FDA's graphic warning labels for cigarettes are constitutional, US appeals court rules


By Jonathan Stempel

(Reuters) -A federal appeals court on Thursday said a U.S. government requirement that cigarette packs and advertisements contain graphic warnings about the dangers of smoking is constitutional, in a victory for the Biden administration and a defeat for the tobacco industry.

Reversing a lower court ruling, the 5th U.S. Circuit Court of Appeals in New Orleans found that the 11 warnings required under a 2020 Food and Drug Administration rule were “factual and uncontroversial,” and satisfied the First Amendment.

RJ Reynolds, ITG Brands, Liggett and other tobacco companies complained that the warnings violated their free speech rights by compelling them to endorse images that they said misrepresented or exaggerated the harms from smoking.

Lawyers for the tobacco companies did not immediately respond to requests for comment.

The FDA and the Department of Health and Human Services, which both appealed the lower court ruling, did not immediately respond to similar requests.

Though smoking has declined significantly over the decades, nearly one in eight American adults still smoke, and cigarette smoking kills more than 480,000 Americans a year, government data show.

The FDA rule adopted in March 2020 during the Trump administration required that warnings about the risks of smoking occupy the top 50% of cigarette packs and top 20% of ads.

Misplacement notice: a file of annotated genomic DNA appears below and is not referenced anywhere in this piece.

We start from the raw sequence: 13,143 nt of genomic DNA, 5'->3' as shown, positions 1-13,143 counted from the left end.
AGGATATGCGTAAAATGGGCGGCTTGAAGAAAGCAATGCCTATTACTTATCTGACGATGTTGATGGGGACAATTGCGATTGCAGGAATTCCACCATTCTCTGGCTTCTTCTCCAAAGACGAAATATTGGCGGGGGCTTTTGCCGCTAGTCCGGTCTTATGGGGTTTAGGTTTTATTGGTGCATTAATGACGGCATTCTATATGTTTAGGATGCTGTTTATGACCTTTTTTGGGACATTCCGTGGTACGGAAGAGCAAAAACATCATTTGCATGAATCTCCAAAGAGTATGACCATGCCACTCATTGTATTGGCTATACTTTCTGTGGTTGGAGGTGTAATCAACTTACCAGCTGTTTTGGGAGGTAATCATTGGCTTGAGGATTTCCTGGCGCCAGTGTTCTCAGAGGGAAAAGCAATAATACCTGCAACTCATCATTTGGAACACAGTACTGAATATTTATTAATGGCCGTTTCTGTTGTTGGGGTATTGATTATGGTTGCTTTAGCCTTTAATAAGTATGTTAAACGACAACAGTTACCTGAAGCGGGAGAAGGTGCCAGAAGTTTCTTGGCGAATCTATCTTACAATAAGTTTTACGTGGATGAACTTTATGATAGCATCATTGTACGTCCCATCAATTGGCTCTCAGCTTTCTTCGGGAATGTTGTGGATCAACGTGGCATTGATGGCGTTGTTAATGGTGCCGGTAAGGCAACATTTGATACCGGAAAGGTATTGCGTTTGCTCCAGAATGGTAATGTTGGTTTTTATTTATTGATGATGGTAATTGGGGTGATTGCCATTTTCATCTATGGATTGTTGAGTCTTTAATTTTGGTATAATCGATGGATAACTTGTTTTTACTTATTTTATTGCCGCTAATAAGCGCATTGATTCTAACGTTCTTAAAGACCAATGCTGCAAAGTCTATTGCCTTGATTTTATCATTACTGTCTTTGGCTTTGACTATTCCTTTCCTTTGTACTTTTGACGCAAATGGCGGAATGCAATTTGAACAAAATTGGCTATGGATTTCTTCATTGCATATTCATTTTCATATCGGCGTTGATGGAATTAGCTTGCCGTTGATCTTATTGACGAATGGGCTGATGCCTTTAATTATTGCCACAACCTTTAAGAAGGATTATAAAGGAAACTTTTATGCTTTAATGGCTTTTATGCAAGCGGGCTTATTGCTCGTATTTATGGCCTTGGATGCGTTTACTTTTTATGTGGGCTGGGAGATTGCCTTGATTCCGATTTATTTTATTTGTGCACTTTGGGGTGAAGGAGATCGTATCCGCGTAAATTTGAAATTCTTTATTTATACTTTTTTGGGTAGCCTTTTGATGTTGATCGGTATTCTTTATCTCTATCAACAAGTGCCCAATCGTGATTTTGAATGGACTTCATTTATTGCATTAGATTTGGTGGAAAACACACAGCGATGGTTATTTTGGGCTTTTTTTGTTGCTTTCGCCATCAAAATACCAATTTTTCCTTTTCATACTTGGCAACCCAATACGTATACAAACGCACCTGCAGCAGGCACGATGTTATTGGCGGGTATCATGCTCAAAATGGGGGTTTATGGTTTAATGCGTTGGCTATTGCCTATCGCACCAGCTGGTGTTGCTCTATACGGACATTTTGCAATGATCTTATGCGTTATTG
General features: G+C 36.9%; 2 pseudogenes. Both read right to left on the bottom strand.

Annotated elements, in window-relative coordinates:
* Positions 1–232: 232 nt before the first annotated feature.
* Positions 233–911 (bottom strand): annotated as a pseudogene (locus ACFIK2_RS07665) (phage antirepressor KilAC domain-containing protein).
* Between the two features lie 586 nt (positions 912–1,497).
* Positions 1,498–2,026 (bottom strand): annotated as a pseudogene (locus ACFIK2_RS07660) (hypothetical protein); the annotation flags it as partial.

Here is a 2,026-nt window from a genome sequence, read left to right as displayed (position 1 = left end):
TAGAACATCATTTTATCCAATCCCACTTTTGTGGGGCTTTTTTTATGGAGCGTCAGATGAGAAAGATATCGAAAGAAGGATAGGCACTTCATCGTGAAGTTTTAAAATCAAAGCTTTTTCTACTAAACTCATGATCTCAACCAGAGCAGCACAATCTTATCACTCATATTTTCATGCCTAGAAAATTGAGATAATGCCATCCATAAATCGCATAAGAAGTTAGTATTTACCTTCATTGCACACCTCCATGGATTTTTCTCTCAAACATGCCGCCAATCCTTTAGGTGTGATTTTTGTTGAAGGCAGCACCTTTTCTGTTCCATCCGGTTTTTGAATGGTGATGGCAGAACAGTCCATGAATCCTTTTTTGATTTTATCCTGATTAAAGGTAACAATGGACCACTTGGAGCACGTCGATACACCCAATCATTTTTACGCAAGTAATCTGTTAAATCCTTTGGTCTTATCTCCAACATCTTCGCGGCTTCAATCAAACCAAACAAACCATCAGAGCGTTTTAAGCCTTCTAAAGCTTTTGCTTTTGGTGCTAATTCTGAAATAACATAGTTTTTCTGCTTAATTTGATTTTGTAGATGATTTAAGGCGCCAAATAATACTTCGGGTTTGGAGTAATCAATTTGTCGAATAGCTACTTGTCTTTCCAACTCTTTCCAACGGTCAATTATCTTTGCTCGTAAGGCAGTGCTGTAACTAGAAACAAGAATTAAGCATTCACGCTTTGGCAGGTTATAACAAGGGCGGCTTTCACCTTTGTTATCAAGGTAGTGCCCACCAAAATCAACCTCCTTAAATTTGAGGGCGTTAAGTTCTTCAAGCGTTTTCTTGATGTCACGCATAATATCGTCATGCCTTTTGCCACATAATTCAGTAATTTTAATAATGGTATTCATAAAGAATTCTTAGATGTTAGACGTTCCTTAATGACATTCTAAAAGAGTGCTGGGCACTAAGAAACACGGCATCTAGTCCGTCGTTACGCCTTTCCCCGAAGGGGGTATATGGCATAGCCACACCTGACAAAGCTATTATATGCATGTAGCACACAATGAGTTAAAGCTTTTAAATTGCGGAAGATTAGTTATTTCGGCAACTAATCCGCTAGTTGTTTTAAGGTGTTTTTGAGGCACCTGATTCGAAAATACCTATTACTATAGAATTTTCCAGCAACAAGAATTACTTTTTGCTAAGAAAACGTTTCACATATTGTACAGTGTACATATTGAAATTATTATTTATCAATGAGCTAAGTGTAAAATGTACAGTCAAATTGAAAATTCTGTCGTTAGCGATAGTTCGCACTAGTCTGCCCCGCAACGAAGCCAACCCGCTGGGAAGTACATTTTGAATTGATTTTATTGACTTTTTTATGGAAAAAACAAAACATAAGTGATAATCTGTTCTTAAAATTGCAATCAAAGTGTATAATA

These warnings included depictions of feet with amputated toes, a baby whose fetal growth had been stunted, and a woman with a large protrusion in her neck caused by cancer, along with written descriptions of various health risks.

The FDA said the warnings were justified by the government interest in promoting greater understanding of the health risks from smoking, and reducing confusion and deception.

Tobacco companies countered that the warnings went far beyond text warnings that had been allowed since 1984, including that smoking causes lung cancer and quitting reduces health risks.

But in a 3-0 decision, Circuit Judge Jerry Smith said the graphic warnings conveyed facts about the benefits of reduced smoking, and were not unconstitutional because they “may induce emotions” or relate to ideological or political concerns.

He also said the warnings were not unduly burdensome, saying tobacco companies still had plenty of space on cigarette packs and ads to convey their own messages.

In supporting the rule, the Biden administration said graphic warnings were necessary because text-only warnings failed to deter teenagers from smoking.

The appeals court returned the case to U.S. District Judge J. Campbell Barker in Tyler, Texas, to assess whether the FDA rule violated federal administrative law.

Barker did not address that argument when striking the rule down in December 2020.

(Reporting by Jonathan Stempel in New York; Editing by Aurora Ellis)



Source link

About The Author

Scroll to Top